After the historic U.S. Supreme Court cases of Engel v. Vitale (1962) and Abington School District v. Schempp (1963)—which struck down government-written prayers and school-sponsored Bible recitations in public schools—educators struggled to balance the rights of students to freely exercise their religion, the non-establishment of a religion by school officials and the academic importance of teaching about religion. Amidst the culture wars of the 1980s and 1990s, religious liberty and education advocates like Dr. Charles Haynes sought to provide safe harbor for teachers fearful of litigation by creating consensus statements related to religion and education. Signed by educators, administrators and religious and civil society organizations from across the political, religious and ideological spectrum, these consensus statements answer frequently asked questions about the religious freedom rights of teachers, students, parents and religious communities in public schools. In 2000, the U.S. Department of Education distributed five of these documents—including the popular reference, A Teacher’s Guide to Religion in the Public Schools—to every school in the nation.
Despite Haynes and his colleagues’ efforts to protect religious liberty in schools, mainstream education organizations at the turn of the millennium paid little attention to the importance of the cultivation of religious literacy. After September 11, 2001, that situation changed.
By 2007, two high-profile books by Stephen Prothero and Diane Moore called attention to the woeful state of religious literacy education. Their claims were backed by a 2010 study from the Pew Research Center, which found that Americans on average could only answer 50% of general knowledge questions about religion. That same year, the American Academy of Religion, the largest professional association for religious studies scholars, released guidelines for teaching about religion in schools. Education about religion began to trickle into public school curricula.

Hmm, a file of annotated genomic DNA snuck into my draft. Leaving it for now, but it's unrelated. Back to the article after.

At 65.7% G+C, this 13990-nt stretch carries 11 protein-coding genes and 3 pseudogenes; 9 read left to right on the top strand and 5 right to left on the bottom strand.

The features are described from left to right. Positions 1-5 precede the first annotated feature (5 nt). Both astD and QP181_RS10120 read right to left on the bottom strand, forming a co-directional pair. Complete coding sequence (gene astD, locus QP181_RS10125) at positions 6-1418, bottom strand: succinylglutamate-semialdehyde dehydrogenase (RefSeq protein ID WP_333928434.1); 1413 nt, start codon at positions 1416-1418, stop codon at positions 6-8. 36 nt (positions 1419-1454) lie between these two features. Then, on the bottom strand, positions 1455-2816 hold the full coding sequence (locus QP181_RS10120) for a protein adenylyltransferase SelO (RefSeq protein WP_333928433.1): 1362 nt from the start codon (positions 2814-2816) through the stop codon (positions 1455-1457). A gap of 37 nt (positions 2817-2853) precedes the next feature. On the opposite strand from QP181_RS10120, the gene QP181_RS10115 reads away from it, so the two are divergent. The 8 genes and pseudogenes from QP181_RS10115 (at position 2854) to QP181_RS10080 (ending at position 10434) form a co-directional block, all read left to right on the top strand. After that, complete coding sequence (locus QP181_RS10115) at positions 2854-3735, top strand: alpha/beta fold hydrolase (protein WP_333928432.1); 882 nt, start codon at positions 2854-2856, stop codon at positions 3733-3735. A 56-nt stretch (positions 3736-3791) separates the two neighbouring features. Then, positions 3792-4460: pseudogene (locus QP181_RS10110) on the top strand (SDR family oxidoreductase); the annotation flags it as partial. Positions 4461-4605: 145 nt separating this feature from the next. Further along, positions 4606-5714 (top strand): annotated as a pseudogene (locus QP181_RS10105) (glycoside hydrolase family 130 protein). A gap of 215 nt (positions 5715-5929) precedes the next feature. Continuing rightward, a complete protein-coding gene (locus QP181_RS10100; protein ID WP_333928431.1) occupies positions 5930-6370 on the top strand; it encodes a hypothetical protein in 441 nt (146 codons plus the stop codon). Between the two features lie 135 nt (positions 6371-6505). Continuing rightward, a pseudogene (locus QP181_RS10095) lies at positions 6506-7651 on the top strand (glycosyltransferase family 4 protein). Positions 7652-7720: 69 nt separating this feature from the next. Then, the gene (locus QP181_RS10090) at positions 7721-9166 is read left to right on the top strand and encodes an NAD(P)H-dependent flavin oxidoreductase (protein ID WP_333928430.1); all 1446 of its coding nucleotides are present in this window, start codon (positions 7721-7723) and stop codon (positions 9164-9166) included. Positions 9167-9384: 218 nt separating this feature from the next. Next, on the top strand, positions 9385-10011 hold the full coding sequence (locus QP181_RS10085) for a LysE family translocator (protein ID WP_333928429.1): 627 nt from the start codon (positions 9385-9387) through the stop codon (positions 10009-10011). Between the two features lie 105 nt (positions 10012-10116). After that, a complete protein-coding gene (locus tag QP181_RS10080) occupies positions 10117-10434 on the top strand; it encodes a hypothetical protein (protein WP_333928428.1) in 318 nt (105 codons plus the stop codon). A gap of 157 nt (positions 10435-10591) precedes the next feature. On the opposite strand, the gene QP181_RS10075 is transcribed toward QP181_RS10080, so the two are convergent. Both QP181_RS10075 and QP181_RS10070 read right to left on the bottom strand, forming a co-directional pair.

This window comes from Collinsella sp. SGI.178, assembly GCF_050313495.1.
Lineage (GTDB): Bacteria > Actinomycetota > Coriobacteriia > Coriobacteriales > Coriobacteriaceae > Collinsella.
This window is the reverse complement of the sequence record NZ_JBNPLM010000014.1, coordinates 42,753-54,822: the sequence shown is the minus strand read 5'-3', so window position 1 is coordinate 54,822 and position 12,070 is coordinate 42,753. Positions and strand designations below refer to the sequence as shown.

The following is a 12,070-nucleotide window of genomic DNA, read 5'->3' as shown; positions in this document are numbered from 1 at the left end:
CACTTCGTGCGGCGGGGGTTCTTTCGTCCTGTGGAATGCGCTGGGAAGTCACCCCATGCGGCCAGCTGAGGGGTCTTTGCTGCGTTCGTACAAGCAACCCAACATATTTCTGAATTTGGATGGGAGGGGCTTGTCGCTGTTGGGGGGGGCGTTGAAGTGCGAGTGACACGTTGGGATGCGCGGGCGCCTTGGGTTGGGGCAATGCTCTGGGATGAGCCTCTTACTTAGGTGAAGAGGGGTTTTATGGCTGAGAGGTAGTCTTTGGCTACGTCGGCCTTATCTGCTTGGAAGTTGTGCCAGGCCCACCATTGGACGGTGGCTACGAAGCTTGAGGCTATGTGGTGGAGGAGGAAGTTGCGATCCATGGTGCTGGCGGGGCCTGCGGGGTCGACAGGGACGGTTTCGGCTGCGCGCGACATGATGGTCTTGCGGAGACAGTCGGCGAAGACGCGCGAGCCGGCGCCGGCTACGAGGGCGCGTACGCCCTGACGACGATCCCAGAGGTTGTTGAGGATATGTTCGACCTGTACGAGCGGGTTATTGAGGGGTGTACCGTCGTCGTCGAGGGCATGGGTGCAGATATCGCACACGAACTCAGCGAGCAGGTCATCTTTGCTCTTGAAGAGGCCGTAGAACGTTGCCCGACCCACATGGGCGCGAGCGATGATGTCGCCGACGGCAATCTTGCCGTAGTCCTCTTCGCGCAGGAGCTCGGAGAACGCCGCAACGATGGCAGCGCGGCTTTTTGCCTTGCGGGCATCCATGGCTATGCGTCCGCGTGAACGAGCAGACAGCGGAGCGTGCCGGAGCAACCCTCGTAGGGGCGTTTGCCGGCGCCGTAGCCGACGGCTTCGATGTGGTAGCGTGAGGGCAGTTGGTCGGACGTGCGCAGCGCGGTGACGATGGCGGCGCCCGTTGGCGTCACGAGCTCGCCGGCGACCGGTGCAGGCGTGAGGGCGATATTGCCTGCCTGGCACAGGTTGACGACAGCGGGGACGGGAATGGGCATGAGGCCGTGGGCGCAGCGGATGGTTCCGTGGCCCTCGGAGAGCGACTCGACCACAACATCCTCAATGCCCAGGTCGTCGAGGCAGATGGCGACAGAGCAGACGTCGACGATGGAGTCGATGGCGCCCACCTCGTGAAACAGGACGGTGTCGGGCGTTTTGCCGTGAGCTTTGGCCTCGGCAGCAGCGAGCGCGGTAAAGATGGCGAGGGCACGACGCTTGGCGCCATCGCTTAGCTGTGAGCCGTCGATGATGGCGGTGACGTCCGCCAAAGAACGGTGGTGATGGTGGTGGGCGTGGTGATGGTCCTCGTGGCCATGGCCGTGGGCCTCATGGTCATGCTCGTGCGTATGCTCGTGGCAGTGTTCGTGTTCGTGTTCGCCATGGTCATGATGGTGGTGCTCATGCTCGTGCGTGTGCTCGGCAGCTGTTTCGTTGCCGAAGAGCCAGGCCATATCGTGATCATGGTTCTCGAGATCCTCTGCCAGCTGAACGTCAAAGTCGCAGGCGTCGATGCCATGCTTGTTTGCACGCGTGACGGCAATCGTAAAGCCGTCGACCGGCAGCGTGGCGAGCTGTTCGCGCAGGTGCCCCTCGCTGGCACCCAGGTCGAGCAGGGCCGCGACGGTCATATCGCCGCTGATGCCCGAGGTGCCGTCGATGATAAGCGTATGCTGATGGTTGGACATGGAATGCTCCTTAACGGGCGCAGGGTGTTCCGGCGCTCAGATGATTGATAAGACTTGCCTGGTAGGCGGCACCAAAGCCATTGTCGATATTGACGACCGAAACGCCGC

Last year, the floodgates opened: The National Council for the Social Studies, the largest professional association of social studies educators, issued its official guideline for the academic study of religion in K-12 social studies instruction in their College, Career and Civic Life (C3) Framework. As the most widely used reference point for states developing social studies standards, the inclusion of religious studies in the C3 will have a profound effect on the social studies education landscape.
Fortunately, a variety of training opportunities and curricular resources exist for schools and districts committed to implementing the best practices outlined in the C3. In recent years, educators and experts have written about tips, strategies and constitutionally appropriate ways to teach about religion in public schools. The Freedom Forum Institute’s Religious Freedom Center offers free, online professional development modules on religious studies for K-12 educators called Constitution2Classroom. Washington, D.C.-based Newseum—also supported by the Freedom Forum, a non-partisan foundation—offers case studies and lesson plans on First Amendment freedoms and Islam in America through NewseumEd. Organizations like the Tanenbaum Center for Interreligious Understanding have developed trainings and curricula for educators.